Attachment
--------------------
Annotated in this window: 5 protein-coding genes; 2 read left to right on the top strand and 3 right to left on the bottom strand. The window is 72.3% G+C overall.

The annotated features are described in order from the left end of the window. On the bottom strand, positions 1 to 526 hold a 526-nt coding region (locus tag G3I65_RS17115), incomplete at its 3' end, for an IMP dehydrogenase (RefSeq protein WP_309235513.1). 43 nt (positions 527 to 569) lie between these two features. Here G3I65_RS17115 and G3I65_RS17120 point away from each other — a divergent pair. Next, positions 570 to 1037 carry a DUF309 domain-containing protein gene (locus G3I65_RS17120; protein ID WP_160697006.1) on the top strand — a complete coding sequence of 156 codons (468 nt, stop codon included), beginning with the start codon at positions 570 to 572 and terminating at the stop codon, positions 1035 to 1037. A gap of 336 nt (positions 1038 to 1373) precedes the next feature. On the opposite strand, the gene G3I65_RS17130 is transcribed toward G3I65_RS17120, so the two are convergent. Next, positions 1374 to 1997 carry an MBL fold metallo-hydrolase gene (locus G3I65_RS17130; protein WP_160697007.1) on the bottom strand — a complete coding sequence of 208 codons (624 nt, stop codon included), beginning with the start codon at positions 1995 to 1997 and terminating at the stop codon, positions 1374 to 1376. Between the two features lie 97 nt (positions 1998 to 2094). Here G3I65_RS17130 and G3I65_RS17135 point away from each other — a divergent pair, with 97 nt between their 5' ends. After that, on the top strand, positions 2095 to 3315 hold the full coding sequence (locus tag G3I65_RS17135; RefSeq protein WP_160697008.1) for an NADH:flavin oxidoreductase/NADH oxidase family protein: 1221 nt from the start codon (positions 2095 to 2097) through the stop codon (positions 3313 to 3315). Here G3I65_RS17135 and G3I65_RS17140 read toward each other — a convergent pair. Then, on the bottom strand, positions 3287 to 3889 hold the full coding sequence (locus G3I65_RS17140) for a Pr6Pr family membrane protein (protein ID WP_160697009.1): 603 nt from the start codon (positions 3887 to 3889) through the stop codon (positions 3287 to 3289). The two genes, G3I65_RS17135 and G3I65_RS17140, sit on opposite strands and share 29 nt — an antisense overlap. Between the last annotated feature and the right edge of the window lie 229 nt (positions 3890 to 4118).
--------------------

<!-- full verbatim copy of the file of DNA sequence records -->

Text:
Annotated in this window: 5 protein-coding genes; 2 read left to right on the top strand and 3 right to left on the bottom strand. The window is 72.3% G+C overall.

The annotated features are described in order from the left end of the window. On the bottom strand, positions 1 to 526 hold a 526-nt coding region (locus tag G3I65_RS17115), incomplete at its 3' end, for an IMP dehydrogenase (RefSeq protein WP_309235513.1). 43 nt (positions 527 to 569) lie between these two features. Here G3I65_RS17115 and G3I65_RS17120 point away from each other — a divergent pair. Next, positions 570 to 1037 carry a DUF309 domain-containing protein gene (locus G3I65_RS17120; protein ID WP_160697006.1) on the top strand — a complete coding sequence of 156 codons (468 nt, stop codon included), beginning with the start codon at positions 570 to 572 and terminating at the stop codon, positions 1035 to 1037. A gap of 336 nt (positions 1038 to 1373) precedes the next feature. On the opposite strand, the gene G3I65_RS17130 is transcribed toward G3I65_RS17120, so the two are convergent. Next, positions 1374 to 1997 carry an MBL fold metallo-hydrolase gene (locus G3I65_RS17130; protein WP_160697007.1) on the bottom strand — a complete coding sequence of 208 codons (624 nt, stop codon included), beginning with the start codon at positions 1995 to 1997 and terminating at the stop codon, positions 1374 to 1376. Between the two features lie 97 nt (positions 1998 to 2094). Here G3I65_RS17130 and G3I65_RS17135 point away from each other — a divergent pair, with 97 nt between their 5' ends. After that, on the top strand, positions 2095 to 3315 hold the full coding sequence (locus tag G3I65_RS17135; RefSeq protein WP_160697008.1) for an NADH:flavin oxidoreductase/NADH oxidase family protein: 1221 nt from the start codon (positions 2095 to 2097) through the stop codon (positions 3313 to 3315). Here G3I65_RS17135 and G3I65_RS17140 read toward each other — a convergent pair. Then, on the bottom strand, positions 3287 to 3889 hold the full coding sequence (locus G3I65_RS17140) for a Pr6Pr family membrane protein (protein ID WP_160697009.1): 603 nt from the start codon (positions 3887 to 3889) through the stop codon (positions 3287 to 3289). The two genes, G3I65_RS17135 and G3I65_RS17140, sit on opposite strands and share 29 nt — an antisense overlap. Between the last annotated feature and the right edge of the window lie 229 nt (positions 3890 to 4118).